‘Venus and Adonis’ is the earliest surviving opera in English, written for King Charles II at the height of his power. Scenes from court life were set to music by the seventeenth-century composer John Blow. Elizabeth Kenny and Theatre of the Ayre performed the work with schoolchildren between the ages of 6 and 16 in York, Southampton and Oxford. As boy trebles more often star in early music there was an emphasis on spotlighting the wealth of talent and quality of girls’ voices.
“The performances of all the professionals were impressive and highly entertaining but the children really stole the show. Not opera as I know it but proof that it can be for all ages and tastes, and that Britain really has got talent!” (Oxford Daily Information, January 2011: review of performance in the Sheldonian Theatre.)
During the workshops, young people learned about life in Restoration England, sang a song from the opera and composed a piece of music for a missing scene in the opera. They also learned a Restoration country dance. Here is some of the feedback from the participants who took part in the project:
“It was funny and fun and also taught me a lot of things”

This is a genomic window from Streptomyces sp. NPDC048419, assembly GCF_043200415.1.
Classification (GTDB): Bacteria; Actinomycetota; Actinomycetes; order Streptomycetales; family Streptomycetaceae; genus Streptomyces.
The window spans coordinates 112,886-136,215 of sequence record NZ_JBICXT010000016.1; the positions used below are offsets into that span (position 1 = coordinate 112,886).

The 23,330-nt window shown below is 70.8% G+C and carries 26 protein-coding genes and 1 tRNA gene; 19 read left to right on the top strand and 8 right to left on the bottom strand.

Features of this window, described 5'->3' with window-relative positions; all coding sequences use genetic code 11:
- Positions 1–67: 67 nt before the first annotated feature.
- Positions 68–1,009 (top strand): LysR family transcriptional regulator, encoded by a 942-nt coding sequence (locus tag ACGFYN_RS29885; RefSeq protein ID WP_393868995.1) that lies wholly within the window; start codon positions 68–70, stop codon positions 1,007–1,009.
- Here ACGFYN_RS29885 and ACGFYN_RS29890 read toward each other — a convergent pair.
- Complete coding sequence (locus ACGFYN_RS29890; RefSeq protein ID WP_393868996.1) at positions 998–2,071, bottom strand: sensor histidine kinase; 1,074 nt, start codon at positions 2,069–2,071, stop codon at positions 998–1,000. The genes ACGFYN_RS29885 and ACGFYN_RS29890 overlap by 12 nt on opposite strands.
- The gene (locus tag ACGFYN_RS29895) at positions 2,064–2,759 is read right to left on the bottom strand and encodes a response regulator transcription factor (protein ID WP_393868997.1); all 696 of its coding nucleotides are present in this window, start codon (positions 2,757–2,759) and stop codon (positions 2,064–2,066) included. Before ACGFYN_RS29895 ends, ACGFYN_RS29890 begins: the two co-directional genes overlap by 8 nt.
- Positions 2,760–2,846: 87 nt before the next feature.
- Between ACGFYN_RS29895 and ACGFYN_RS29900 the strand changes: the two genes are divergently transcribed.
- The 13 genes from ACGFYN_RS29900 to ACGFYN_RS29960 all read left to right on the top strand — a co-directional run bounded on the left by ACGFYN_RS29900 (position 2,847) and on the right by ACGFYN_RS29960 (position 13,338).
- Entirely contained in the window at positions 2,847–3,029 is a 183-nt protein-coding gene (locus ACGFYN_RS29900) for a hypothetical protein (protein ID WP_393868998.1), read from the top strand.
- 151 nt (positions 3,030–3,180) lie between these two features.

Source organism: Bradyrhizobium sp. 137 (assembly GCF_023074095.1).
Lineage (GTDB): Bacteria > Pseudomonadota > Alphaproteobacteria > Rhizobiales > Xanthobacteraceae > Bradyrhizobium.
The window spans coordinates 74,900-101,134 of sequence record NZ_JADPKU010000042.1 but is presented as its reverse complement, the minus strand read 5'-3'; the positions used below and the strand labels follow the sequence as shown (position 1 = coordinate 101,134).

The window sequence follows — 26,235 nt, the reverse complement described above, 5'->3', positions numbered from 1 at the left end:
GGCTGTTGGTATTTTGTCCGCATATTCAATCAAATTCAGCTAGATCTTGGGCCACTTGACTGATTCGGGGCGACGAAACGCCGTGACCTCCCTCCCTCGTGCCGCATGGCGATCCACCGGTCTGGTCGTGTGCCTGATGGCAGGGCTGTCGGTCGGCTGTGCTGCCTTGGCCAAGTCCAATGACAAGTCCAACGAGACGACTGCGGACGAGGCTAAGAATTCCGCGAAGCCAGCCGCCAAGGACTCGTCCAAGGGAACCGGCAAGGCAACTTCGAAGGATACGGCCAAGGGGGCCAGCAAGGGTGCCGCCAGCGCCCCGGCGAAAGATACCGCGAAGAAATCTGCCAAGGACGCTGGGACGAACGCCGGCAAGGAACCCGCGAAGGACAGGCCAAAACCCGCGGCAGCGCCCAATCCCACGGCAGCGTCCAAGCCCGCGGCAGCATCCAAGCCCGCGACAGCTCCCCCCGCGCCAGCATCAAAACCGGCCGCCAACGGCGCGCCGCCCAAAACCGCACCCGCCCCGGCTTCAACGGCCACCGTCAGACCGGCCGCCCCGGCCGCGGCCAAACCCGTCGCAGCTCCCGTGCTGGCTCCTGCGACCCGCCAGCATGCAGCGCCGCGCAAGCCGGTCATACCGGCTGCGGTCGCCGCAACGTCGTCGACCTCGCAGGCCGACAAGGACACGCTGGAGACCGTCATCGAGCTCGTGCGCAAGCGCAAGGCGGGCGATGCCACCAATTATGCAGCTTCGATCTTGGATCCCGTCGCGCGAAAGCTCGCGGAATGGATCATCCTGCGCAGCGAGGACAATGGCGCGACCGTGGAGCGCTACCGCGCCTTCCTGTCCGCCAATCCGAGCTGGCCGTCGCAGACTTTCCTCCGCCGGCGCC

“I learnt that an opera is where you sing your lines instead of saying them”
“I enjoyed listening to the story”
The SHM Foundation helped to support this project in the planning and delivery. A number of additional funding partners were also brought together: Arts Council England, the National Centre for Early Music and the University of Southampton.
A new edition by Bruce Wood, published by Stainer and Bell for the Purcell Society, was used in schools and in professional rehearsal as a springboard for improvisation and to connect young people involved with unfamiliar music. The National Centre for Early Music in York developed and resourced a supporting education package that is available to download on the NCEM site.
Theatre of the Ayre toured ‘Venus and Adonis’ to a number of venues across the UK. The York performance was recorded by the BBC and was broadcast on BBC Radio 3 in September 2010. The Wigmore Hall performance was recorded by Wigmore Hall Live and released in January 2011. For more information click here
“Sophie Daneman is a languid Venus and Roderick Williams is an ardent Adonis. Elin Manahan Thomas is an ideally light Cupid… Jason Darnwell’s virile Huntsman is a bit of a shock when he hurls out plenty of characterful verve… Not just a nice document of a good concert but a fine recording in its own right.” (The Gramophone, May 2011)